Gelle-Jimenez, M., & Aguiling, H. M. (2021). Leveraging human resources management (HRM) practices toward congruence of values. International Journal of Research in Business and Social Science (2147- 4478), 10(1), 85–94.

Jeong, S. (2020). A cross‐level analysis of organizational knowledge creation: How do transformational leaders interact with their subordinates’ expertise and interpersonal relationships? Human Resource Development Quarterly, 32(2).

Khairy, H. A., Baquero, A., & Al-Romeedy, B. S. (2023). The effect of transactional leadership on organizational agility in tourism and hospitality businesses: the mediating roles of organizational trust and ambidexterity. Sustainability, 15(19), 14337.

McLean, K. (2023). LibGuides: LEADS in a Caring Environment: Home.

Pike, M. A., Hart, P., Paul, S.-A. S., Lickona, T., & Clarke, P. (2020). Character development through the curriculum: teaching and assessing the understanding and practice of virtue. Journal of Curriculum Studies, 53(4), 1–18.

Raurell-Torredà, M., Rascón-Hernán, C., Malagón-Aguilera, C., Bonmatí-Tomás, A., Bosch-Farré, C., Gelabert-Vilella, S., & Romero-Collado, A. (2021). Effectiveness of a training intervention to improve communication between/awareness of team roles: A randomized clinical trial. Journal of Professional Nursing, 37(2), 479–487.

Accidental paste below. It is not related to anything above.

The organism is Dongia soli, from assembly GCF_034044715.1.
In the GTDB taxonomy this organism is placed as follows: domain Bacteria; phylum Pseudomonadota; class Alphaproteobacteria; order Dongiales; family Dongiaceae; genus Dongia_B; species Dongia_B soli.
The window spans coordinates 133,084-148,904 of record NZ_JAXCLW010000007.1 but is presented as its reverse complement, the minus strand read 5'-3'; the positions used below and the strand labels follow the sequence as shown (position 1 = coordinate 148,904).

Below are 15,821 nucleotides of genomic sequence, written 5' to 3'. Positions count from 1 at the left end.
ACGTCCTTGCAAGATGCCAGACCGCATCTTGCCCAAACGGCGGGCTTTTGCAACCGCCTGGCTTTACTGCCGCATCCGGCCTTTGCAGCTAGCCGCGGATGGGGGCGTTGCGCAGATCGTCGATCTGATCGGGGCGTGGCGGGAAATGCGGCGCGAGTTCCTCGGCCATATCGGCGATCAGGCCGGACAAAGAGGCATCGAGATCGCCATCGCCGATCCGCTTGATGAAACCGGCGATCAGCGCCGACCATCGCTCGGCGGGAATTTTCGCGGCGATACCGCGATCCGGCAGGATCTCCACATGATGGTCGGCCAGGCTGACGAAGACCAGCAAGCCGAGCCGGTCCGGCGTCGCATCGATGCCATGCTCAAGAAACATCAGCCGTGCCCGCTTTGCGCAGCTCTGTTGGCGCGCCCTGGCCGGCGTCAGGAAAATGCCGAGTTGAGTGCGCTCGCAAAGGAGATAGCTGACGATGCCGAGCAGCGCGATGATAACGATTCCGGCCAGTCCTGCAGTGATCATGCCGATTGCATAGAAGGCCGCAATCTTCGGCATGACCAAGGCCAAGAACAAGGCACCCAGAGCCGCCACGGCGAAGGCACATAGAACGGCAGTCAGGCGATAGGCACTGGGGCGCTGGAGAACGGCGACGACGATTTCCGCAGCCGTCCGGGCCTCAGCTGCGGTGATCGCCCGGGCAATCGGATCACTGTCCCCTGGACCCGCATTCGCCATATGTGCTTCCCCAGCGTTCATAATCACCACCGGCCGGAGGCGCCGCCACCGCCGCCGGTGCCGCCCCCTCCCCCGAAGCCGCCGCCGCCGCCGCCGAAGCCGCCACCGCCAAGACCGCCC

Salas-Vallina, A., Simone, C., & Fernández-Guerrero, R. (2020). The human side of leadership: Inspirational leadership effects on follower characteristics and happiness at work (HAW). Journal of Business Research, 107, 162–171.

Wuryani, E., Rodlib, A., Sutarsib, S., Dewib, N., & Arifb, D. (2021). Analysis of decision support system on situational leadership styles on work motivation and employee performance. Management Science Letters, 11(2), 365–372.

Xu, A., Baysari, M. T., Stocker, S. L., Leow, L. J., Day, R. O., & Carland, J. E. (2020). Researchers’ views on, and experiences with, the requirement to obtain informed consent in research involving human participants: A qualitative study. BMC Medical Ethics, 21(1).